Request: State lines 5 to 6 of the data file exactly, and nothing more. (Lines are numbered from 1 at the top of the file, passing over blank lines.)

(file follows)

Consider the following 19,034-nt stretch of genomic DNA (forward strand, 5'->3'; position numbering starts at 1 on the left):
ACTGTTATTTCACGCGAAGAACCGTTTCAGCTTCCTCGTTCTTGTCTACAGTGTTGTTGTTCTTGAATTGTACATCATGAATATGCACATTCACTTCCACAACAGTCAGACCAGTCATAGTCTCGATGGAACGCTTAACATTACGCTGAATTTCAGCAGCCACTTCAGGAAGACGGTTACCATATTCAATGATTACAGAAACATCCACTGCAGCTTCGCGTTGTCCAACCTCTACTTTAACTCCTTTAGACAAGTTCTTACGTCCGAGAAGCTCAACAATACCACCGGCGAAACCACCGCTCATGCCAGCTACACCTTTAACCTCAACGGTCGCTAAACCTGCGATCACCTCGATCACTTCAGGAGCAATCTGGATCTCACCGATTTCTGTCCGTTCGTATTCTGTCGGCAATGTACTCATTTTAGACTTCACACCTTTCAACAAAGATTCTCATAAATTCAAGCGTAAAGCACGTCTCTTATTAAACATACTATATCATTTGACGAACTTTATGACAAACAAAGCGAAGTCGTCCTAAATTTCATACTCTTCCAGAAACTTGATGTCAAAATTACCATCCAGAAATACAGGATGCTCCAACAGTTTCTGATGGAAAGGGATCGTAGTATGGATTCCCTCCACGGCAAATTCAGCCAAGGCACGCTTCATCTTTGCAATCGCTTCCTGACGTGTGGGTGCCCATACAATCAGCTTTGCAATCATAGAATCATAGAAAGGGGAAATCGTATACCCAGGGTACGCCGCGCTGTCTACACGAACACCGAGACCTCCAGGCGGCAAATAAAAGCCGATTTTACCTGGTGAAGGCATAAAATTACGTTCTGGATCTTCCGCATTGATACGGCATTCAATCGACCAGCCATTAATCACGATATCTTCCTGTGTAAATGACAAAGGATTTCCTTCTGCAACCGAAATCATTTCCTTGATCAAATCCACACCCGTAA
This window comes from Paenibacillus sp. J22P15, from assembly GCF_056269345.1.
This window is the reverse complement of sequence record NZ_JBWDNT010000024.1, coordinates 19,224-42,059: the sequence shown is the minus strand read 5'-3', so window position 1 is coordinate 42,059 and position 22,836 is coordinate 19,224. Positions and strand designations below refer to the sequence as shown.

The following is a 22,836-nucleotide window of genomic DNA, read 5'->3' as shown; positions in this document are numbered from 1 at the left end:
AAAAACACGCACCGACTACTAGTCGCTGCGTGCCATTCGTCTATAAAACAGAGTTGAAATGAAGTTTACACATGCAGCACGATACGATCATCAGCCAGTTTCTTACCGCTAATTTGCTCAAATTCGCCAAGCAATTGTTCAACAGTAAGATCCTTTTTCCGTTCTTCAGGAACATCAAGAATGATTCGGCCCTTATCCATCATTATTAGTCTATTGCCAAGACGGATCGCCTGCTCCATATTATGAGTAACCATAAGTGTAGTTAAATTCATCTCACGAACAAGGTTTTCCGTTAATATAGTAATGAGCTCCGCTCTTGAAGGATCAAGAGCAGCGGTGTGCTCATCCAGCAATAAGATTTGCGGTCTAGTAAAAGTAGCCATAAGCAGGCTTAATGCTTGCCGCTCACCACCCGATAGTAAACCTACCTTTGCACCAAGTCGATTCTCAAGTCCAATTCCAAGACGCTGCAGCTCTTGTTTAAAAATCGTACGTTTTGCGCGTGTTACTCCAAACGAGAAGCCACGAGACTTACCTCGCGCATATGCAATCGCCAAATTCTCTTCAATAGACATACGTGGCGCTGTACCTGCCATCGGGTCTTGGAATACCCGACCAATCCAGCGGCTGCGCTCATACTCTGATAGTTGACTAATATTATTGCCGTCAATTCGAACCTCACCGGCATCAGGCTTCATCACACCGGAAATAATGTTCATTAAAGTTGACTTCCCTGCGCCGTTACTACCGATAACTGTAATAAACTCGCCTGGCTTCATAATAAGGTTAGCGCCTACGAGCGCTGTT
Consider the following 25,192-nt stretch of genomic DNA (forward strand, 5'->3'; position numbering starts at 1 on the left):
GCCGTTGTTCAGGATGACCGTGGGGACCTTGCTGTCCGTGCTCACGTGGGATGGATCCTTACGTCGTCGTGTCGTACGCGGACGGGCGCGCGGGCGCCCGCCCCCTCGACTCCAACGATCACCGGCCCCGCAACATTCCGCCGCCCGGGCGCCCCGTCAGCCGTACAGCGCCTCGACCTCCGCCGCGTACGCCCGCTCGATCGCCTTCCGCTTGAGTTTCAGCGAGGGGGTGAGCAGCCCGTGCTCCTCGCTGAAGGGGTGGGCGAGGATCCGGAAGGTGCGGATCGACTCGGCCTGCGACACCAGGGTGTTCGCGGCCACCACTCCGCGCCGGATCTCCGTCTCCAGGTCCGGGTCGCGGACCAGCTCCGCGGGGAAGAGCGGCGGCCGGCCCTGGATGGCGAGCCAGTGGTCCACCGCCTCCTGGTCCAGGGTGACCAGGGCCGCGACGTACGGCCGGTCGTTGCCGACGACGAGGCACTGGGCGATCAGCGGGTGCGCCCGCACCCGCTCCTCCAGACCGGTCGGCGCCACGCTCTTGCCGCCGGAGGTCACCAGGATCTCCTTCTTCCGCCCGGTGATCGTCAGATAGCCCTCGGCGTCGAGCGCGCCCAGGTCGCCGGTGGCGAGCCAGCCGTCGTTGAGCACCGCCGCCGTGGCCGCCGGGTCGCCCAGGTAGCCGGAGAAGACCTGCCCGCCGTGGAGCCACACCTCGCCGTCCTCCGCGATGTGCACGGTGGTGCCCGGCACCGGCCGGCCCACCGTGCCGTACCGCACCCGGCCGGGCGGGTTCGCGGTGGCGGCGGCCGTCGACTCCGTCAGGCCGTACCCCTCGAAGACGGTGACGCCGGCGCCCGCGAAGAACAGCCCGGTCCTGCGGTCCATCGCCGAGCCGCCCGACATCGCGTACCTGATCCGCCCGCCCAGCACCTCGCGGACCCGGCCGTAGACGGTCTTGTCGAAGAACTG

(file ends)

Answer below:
The following is a 22,836-nucleotide window of genomic DNA, read 5'->3' as shown; positions in this document are numbered from 1 at the left end:
AAAAACACGCACCGACTACTAGTCGCTGCGTGCCATTCGTCTATAAAACAGAGTTGAAATGAAGTTTACACATGCAGCACGATACGATCATCAGCCAGTTTCTTACCGCTAATTTGCTCAAATTCGCCAAGCAATTGTTCAACAGTAAGATCCTTTTTCCGTTCTTCAGGAACATCAAGAATGATTCGGCCCTTATCCATCATTATTAGTCTATTGCCAAGACGGATCGCCTGCTCCATATTATGAGTAACCATAAGTGTAGTTAAATTCATCTCACGAACAAGGTTTTCCGTTAATATAGTAATGAGCTCCGCTCTTGAAGGATCAAGAGCAGCGGTGTGCTCATCCAGCAATAAGATTTGCGGTCTAGTAAAAGTAGCCATAAGCAGGCTTAATGCTTGCCGCTCACCACCCGATAGTAAACCTACCTTTGCACCAAGTCGATTCTCAAGTCCAATTCCAAGACGCTGCAGCTCTTGTTTAAAAATCGTACGTTTTGCGCGTGTTACTCCAAACGAGAAGCCACGAGACTTACCTCGCGCATATGCAATCGCCAAATTCTCTTCAATAGACATACGTGGCGCTGTACCTGCCATCGGGTCTTGGAATACCCGACCAATCCAGCGGCTGCGCTCATACTCTGATAGTTGACTAATATTATTGCCGTCAATTCGAACCTCACCGGCATCAGGCTTCATCACACCGGAAATAATGTTCATTAAAGTTGACTTCCCTGCGCCGTTACTACCGATAACTGTAATAAACTCGCCTGGCTTCATAATAAGGTTAGCGCCTACGAGCGCTGTT